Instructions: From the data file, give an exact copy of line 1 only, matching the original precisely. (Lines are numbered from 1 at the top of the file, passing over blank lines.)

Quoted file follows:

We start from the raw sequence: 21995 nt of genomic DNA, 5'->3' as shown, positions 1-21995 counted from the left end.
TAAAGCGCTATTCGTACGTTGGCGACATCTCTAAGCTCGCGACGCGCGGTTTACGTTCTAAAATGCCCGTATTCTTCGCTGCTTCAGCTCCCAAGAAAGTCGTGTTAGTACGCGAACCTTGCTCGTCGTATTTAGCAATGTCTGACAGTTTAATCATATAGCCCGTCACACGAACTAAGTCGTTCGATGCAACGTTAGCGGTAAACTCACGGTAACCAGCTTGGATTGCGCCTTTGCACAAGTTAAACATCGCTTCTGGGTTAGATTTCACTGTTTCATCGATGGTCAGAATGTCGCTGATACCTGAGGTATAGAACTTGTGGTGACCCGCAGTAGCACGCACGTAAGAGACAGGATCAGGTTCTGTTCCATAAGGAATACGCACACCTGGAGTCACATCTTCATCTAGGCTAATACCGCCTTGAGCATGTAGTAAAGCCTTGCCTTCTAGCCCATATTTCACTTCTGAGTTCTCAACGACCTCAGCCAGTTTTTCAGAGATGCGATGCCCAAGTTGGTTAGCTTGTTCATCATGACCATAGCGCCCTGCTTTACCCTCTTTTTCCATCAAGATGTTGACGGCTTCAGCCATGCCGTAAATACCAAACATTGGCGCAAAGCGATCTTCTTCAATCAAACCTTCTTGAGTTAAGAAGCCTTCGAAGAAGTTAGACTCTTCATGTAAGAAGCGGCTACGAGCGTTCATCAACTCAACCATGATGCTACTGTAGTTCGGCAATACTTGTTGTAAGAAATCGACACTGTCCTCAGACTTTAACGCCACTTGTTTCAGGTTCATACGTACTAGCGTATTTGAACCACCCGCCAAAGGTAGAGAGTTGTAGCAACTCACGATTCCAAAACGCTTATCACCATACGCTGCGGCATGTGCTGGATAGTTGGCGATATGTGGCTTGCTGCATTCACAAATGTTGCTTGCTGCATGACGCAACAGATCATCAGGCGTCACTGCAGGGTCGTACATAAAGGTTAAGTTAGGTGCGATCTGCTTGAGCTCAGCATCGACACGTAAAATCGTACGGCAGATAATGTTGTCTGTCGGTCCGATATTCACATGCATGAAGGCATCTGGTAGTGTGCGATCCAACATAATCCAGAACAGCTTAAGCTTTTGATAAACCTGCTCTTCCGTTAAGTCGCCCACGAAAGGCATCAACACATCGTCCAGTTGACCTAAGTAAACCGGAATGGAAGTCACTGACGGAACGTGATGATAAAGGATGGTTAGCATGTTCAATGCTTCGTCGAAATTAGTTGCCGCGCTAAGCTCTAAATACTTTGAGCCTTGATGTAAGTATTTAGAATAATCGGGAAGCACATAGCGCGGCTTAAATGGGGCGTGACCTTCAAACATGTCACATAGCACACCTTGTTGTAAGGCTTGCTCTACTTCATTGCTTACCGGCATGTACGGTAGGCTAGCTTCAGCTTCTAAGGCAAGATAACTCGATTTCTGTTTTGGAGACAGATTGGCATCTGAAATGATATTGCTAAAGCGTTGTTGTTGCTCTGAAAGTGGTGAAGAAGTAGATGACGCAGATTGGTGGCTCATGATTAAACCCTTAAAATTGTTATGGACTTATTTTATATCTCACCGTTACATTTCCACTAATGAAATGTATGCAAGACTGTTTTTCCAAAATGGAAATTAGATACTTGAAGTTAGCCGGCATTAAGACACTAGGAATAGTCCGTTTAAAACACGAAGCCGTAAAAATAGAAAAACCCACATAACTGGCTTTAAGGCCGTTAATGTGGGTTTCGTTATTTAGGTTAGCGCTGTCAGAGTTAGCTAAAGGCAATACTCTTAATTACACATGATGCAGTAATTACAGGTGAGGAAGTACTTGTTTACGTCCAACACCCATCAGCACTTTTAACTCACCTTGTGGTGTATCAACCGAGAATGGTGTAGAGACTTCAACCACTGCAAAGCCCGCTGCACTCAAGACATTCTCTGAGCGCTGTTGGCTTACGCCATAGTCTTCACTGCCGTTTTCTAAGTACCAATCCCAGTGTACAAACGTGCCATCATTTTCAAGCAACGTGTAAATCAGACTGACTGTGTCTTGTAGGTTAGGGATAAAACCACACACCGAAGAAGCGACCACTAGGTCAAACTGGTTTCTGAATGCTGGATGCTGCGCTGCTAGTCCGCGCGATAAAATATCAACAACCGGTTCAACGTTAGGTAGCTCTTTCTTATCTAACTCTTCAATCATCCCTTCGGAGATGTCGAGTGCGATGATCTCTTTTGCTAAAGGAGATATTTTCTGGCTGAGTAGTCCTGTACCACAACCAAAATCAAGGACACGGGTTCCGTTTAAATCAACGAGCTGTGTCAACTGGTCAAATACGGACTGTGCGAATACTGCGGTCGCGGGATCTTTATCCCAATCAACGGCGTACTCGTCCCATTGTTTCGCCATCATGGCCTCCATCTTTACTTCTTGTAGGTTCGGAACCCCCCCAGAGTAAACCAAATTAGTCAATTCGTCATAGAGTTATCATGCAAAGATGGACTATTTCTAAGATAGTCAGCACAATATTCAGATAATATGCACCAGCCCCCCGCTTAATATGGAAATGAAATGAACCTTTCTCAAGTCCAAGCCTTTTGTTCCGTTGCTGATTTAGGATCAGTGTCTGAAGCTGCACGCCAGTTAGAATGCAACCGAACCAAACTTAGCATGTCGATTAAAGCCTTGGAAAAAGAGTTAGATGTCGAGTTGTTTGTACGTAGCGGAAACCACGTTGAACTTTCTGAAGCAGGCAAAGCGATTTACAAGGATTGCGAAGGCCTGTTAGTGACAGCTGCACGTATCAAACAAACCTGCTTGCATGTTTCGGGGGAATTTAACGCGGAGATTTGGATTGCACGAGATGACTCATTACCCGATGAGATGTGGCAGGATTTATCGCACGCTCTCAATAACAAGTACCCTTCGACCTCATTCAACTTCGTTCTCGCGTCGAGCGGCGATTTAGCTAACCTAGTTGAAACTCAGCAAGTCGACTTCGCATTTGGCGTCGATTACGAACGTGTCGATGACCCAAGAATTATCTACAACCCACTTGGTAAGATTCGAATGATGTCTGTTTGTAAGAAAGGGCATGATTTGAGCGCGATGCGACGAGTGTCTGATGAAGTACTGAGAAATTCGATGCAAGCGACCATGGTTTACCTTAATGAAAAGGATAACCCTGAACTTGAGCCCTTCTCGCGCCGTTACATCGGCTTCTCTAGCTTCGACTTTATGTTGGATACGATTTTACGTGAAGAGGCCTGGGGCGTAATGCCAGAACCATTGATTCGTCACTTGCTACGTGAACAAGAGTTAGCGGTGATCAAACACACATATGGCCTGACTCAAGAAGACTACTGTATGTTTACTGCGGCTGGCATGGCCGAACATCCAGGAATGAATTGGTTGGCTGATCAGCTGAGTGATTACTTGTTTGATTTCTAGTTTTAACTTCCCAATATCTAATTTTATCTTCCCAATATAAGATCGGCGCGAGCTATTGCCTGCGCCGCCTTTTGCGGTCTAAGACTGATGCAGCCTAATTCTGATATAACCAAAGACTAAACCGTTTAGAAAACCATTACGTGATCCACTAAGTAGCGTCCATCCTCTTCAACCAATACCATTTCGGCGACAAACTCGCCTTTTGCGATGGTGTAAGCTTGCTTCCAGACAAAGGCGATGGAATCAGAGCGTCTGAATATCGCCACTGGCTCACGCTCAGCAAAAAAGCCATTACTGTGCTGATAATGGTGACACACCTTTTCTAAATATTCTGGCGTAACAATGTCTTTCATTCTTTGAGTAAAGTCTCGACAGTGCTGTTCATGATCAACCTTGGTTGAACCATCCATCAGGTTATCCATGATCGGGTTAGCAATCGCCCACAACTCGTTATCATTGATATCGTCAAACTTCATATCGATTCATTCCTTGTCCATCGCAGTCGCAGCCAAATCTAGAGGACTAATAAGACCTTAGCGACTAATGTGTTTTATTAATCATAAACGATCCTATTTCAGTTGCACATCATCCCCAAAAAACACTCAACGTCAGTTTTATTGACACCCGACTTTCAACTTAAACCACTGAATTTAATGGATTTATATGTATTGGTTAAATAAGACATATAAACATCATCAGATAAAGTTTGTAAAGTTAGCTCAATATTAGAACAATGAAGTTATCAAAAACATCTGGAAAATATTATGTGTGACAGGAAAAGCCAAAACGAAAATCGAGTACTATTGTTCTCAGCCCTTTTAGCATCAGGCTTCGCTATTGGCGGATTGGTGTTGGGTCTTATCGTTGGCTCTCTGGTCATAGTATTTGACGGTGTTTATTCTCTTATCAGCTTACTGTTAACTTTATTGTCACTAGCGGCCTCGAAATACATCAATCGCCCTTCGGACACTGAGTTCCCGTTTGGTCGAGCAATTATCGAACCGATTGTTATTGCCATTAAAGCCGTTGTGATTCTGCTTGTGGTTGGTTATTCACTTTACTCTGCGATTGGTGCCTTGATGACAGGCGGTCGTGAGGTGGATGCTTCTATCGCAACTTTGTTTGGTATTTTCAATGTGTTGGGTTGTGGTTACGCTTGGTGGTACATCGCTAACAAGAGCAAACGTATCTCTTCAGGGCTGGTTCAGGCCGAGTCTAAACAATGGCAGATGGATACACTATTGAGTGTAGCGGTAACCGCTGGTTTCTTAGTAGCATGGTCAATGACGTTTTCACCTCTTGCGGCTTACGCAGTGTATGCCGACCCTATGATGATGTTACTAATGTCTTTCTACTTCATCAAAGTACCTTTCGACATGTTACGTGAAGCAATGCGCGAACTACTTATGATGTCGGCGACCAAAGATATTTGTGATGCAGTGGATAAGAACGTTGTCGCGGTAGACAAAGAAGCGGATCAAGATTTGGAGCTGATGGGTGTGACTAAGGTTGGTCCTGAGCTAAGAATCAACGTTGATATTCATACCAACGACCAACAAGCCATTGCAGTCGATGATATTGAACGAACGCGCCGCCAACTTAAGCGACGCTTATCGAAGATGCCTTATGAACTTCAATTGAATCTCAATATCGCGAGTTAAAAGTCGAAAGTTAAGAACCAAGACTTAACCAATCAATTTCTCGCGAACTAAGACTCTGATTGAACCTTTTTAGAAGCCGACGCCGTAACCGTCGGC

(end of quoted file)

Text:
We start from the raw sequence: 21995 nt of genomic DNA, 5'->3' as shown, positions 1-21995 counted from the left end.